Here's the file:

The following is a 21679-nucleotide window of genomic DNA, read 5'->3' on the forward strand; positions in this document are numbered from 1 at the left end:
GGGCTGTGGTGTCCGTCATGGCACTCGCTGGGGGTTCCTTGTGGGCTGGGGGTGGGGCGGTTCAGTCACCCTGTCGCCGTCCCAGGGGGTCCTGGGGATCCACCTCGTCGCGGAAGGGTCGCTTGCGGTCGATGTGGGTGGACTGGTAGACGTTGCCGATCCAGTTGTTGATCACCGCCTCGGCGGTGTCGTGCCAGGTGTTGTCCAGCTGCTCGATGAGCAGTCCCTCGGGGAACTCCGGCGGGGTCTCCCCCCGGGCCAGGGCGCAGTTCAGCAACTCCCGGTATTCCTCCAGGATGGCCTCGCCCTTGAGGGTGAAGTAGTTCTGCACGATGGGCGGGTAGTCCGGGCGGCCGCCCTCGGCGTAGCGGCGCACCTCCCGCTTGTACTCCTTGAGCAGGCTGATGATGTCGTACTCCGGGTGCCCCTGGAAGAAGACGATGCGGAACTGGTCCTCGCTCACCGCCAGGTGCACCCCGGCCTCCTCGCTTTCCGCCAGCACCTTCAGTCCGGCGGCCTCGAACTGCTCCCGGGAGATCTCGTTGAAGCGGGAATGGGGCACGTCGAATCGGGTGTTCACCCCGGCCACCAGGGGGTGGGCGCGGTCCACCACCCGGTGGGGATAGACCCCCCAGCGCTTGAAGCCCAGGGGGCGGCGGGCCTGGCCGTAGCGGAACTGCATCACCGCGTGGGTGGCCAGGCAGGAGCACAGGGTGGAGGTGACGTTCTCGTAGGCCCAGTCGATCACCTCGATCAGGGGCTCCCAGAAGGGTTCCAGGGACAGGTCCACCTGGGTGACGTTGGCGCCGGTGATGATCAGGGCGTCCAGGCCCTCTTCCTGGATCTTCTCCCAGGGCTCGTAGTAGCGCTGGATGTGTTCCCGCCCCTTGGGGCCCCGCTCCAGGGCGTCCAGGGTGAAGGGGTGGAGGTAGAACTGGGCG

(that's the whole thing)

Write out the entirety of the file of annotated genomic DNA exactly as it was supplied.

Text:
The following is a 21679-nucleotide window of genomic DNA, read 5'->3' on the forward strand; positions in this document are numbered from 1 at the left end:
GGGCTGTGGTGTCCGTCATGGCACTCGCTGGGGGTTCCTTGTGGGCTGGGGGTGGGGCGGTTCAGTCACCCTGTCGCCGTCCCAGGGGGTCCTGGGGATCCACCTCGTCGCGGAAGGGTCGCTTGCGGTCGATGTGGGTGGACTGGTAGACGTTGCCGATCCAGTTGTTGATCACCGCCTCGGCGGTGTCGTGCCAGGTGTTGTCCAGCTGCTCGATGAGCAGTCCCTCGGGGAACTCCGGCGGGGTCTCCCCCCGGGCCAGGGCGCAGTTCAGCAACTCCCGGTATTCCTCCAGGATGGCCTCGCCCTTGAGGGTGAAGTAGTTCTGCACGATGGGCGGGTAGTCCGGGCGGCCGCCCTCGGCGTAGCGGCGCACCTCCCGCTTGTACTCCTTGAGCAGGCTGATGATGTCGTACTCCGGGTGCCCCTGGAAGAAGACGATGCGGAACTGGTCCTCGCTCACCGCCAGGTGCACCCCGGCCTCCTCGCTTTCCGCCAGCACCTTCAGTCCGGCGGCCTCGAACTGCTCCCGGGAGATCTCGTTGAAGCGGGAATGGGGCACGTCGAATCGGGTGTTCACCCCGGCCACCAGGGGGTGGGCGCGGTCCACCACCCGGTGGGGATAGACCCCCCAGCGCTTGAAGCCCAGGGGGCGGCGGGCCTGGCCGTAGCGGAACTGCATCACCGCGTGGGTGGCCAGGCAGGAGCACAGGGTGGAGGTGACGTTCTCGTAGGCCCAGTCGATCACCTCGATCAGGGGCTCCCAGAAGGGTTCCAGGGACAGGTCCACCTGGGTGACGTTGGCGCCGGTGATGATCAGGGCGTCCAGGCCCTCTTCCTGGATCTTCTCCCAGGGCTCGTAGTAGCGCTGGATGTGTTCCCGCCCCTTGGGGCCCCGCTCCAGGGCGTCCAGGGTGAAGGGGTGGAGGTAGAACTGGGCG